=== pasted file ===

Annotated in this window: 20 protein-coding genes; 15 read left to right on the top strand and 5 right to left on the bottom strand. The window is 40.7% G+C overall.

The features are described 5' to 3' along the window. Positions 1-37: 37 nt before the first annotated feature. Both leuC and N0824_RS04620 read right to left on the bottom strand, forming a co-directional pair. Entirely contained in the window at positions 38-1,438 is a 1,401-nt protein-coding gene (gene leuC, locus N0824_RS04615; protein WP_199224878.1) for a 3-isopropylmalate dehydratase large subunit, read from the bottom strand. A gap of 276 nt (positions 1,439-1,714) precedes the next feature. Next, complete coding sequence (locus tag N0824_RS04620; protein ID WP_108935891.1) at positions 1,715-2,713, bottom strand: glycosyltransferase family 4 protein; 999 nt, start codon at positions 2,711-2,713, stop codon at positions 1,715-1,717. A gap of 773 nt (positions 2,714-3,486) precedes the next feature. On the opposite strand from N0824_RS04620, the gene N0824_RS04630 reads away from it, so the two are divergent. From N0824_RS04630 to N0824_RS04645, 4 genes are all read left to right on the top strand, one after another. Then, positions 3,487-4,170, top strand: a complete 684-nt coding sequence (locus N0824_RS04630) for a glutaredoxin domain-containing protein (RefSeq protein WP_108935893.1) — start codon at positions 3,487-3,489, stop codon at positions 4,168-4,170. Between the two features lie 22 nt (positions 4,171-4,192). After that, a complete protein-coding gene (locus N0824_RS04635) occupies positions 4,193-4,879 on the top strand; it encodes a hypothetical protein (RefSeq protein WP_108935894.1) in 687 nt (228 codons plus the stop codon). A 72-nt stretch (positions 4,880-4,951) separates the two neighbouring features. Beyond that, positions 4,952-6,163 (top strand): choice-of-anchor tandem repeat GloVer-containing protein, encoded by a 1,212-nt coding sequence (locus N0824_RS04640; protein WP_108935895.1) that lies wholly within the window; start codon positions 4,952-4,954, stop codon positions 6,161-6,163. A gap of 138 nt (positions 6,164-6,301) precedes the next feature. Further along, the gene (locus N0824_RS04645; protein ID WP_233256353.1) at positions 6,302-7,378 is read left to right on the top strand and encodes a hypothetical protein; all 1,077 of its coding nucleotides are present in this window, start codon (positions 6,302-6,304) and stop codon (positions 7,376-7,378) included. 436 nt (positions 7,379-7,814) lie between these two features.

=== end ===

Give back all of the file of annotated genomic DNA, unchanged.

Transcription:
Annotated in this window: 20 protein-coding genes; 15 read left to right on the top strand and 5 right to left on the bottom strand. The window is 40.7% G+C overall.

The features are described 5' to 3' along the window. Positions 1-37: 37 nt before the first annotated feature. Both leuC and N0824_RS04620 read right to left on the bottom strand, forming a co-directional pair. Entirely contained in the window at positions 38-1,438 is a 1,401-nt protein-coding gene (gene leuC, locus N0824_RS04615; protein WP_199224878.1) for a 3-isopropylmalate dehydratase large subunit, read from the bottom strand. A gap of 276 nt (positions 1,439-1,714) precedes the next feature. Next, complete coding sequence (locus tag N0824_RS04620; protein ID WP_108935891.1) at positions 1,715-2,713, bottom strand: glycosyltransferase family 4 protein; 999 nt, start codon at positions 2,711-2,713, stop codon at positions 1,715-1,717. A gap of 773 nt (positions 2,714-3,486) precedes the next feature. On the opposite strand from N0824_RS04620, the gene N0824_RS04630 reads away from it, so the two are divergent. From N0824_RS04630 to N0824_RS04645, 4 genes are all read left to right on the top strand, one after another. Then, positions 3,487-4,170, top strand: a complete 684-nt coding sequence (locus N0824_RS04630) for a glutaredoxin domain-containing protein (RefSeq protein WP_108935893.1) — start codon at positions 3,487-3,489, stop codon at positions 4,168-4,170. Between the two features lie 22 nt (positions 4,171-4,192). After that, a complete protein-coding gene (locus N0824_RS04635) occupies positions 4,193-4,879 on the top strand; it encodes a hypothetical protein (RefSeq protein WP_108935894.1) in 687 nt (228 codons plus the stop codon). A 72-nt stretch (positions 4,880-4,951) separates the two neighbouring features. Beyond that, positions 4,952-6,163 (top strand): choice-of-anchor tandem repeat GloVer-containing protein, encoded by a 1,212-nt coding sequence (locus N0824_RS04640; protein WP_108935895.1) that lies wholly within the window; start codon positions 4,952-4,954, stop codon positions 6,161-6,163. A gap of 138 nt (positions 6,164-6,301) precedes the next feature. Further along, the gene (locus N0824_RS04645; protein ID WP_233256353.1) at positions 6,302-7,378 is read left to right on the top strand and encodes a hypothetical protein; all 1,077 of its coding nucleotides are present in this window, start codon (positions 6,302-6,304) and stop codon (positions 7,376-7,378) included. 436 nt (positions 7,379-7,814) lie between these two features.